Thanks to a careful approach to strengthening children’s relationship skills and strong parent engagement, Bankside Primary School pupils are learning about big issues in their community, like knife crime, consent and when a trusted adult becomes untrusted.
Bankside Primary School is based in a diverse community in Leeds. For ten years, the school has been running its RSE programme, Living and Growing. This is supported by a whole-school approach to teaching relationship skills, talking through difficult subjects with pupils and using restorative justice.
Parent engagement has been key to making this programme work. At Bankside, Parent Council meetings are needs-led, taking place when there is a live issue in the community, or if there is going to be a change of content in Living and Growing that needs parent support. In the meetings, parents learn about the school’s approach to RSE, what the children will hear and why. They also learn from staff and guest speakers about the risks that children are facing today.
Engagement doesn’t end at the meetings – Bankside holds community events where any local parent, carer, religious group or business can attend and hear about the issues children may have to deal with and how RSE can help.
Assistant Head Teacher, Kauser Jan, heads up this work at Bankside. She believes it’s the most important subject of all, ‘We need to lay the foundations to prepare our pupils for the world they’ll grow up in. If they find themselves in danger or in an emotional crisis, they won’t worry about square roots or punctuation, they’ll need emotional resilience, self-awareness and the skills and understanding to form positive relationships. RSE helps them with that.
'Due to [stories in the media], some of our parents have been worried about relationships education, but once we talk it through, we overcome those concerns. It’s common sense; if you want to take a community with you, you need to keep them informed. You can’t expect people to support you if they don’t understand what you’re doing and why it matters.'
Bankside works hard to build trusted relationships with parents and carers. Staff are at the school gates at the beginning and end of the day so parents can take them aside. They have an open-door policy as well, so parents can pop in and ask questions in private.
‘We need to work together. We hold meetings with parents about the challenges their children might face. One thing we’ve talked about is social media and the risks that brings. Some parents were not aware of the risks. Our pupils will go home and talk about what they learn in class; we need to know their parents are prepared for those conversations too,’ Kauser says.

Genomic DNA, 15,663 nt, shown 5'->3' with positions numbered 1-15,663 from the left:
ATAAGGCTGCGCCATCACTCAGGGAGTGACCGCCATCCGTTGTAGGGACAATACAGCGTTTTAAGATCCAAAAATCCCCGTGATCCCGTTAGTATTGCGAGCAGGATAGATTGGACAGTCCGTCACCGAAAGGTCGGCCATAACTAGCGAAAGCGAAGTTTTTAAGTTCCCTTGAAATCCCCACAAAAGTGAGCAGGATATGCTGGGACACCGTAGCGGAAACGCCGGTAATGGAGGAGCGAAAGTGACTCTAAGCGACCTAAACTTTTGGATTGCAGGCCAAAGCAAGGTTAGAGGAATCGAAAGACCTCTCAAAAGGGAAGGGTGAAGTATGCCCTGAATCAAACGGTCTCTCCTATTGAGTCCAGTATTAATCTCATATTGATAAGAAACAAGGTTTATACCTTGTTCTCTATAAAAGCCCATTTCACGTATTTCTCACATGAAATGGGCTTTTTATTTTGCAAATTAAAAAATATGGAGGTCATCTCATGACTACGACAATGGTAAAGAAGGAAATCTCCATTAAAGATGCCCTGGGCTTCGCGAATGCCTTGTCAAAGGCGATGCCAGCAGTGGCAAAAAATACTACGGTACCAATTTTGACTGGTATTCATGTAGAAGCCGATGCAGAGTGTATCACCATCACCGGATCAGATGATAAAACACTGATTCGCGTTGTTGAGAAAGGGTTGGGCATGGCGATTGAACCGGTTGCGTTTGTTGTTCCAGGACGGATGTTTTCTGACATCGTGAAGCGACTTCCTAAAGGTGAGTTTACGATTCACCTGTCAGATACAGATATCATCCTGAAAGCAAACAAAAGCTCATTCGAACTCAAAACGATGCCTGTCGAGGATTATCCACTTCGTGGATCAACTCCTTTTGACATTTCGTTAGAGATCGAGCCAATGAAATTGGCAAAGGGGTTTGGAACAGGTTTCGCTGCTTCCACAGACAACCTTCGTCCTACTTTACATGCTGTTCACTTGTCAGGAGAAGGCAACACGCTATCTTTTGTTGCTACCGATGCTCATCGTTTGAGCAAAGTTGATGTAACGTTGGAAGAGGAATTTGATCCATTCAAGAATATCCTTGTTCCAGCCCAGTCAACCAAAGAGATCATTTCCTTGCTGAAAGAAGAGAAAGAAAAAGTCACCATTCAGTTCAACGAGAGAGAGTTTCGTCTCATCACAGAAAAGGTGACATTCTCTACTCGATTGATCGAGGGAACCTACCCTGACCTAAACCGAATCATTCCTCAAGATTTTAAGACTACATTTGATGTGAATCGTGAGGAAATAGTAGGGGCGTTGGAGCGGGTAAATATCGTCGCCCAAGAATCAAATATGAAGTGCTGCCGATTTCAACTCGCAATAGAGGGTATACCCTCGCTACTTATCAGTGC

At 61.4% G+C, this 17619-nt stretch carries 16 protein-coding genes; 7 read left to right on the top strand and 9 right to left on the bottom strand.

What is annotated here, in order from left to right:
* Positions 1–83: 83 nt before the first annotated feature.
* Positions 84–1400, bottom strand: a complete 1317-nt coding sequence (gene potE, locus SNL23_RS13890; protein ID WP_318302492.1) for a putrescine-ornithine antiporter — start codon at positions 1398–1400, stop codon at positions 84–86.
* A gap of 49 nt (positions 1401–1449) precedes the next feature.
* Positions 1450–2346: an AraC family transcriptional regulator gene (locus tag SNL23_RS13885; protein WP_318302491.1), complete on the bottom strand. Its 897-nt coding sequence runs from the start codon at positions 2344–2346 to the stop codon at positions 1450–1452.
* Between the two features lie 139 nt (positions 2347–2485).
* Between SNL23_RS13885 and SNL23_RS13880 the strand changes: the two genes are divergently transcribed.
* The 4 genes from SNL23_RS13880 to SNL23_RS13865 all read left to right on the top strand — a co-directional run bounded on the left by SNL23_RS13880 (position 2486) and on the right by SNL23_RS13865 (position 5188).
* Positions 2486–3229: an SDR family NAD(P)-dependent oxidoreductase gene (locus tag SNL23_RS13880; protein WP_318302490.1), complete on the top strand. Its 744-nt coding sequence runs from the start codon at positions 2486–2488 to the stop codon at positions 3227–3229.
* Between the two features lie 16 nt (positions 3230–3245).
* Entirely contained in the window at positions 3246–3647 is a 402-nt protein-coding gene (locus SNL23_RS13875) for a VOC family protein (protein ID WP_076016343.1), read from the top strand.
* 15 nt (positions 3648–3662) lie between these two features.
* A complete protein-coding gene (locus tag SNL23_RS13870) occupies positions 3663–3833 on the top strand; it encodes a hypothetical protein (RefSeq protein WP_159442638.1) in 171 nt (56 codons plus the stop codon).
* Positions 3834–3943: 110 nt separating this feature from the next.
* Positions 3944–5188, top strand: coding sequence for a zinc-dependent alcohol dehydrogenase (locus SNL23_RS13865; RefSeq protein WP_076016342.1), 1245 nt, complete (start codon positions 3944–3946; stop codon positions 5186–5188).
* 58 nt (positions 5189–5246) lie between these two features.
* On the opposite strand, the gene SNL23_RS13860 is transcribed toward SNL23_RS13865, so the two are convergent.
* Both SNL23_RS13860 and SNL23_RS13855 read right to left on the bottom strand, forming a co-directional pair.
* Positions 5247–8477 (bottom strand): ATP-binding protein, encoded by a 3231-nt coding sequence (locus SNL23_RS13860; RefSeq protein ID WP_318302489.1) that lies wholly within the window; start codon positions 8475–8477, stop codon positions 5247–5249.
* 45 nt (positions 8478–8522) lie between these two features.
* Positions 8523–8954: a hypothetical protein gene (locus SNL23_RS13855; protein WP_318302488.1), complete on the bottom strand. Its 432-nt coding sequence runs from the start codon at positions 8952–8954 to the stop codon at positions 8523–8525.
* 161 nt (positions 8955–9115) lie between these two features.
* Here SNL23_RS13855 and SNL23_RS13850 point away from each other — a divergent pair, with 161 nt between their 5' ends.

The Living and Growing programme has changed over the years – it’s been adapted and shaped to reflect the challenges facing the local community at the time. The curriculum is responsive and no year of delivery has ever been the same. Kauser is proud of how they adapt and change.
Ofsted commented that this is a school that gives a big hug to all who come in. Kauser agrees and says that’s the one thing they have no plans to change.
For an RSE programme to adapt and stay relevant to the changing world of children and young people, it’s important for the lead teacher to keep informed of local and national events that come under the umbrella of RSE
All staff at a school need support to update their knowledge and adapt lessons – modelling delivery can help with this
Keeping parents and communities engaged and making staff available when they have questions that are key to effective delivery of RSE
When staff provide opportunities for parents to get informed and ask questions, parents welcome learning more about the challenges their children could face
This case study has been provided by The Family Stability Network (FASTN)
FASTN is the national champion of family stability and committed relationships for all families and individuals. It brings together a wider range of relationships and RSE practitioners to campaign on Relationship Education in schools.
FASTN has been working with teachers, schools and practitioners across the country to gather stories about RSE in Action. The stories aim to inspire and spark a debate about how we can make the most out of RSE.
Follow them on twitter: @fastn_org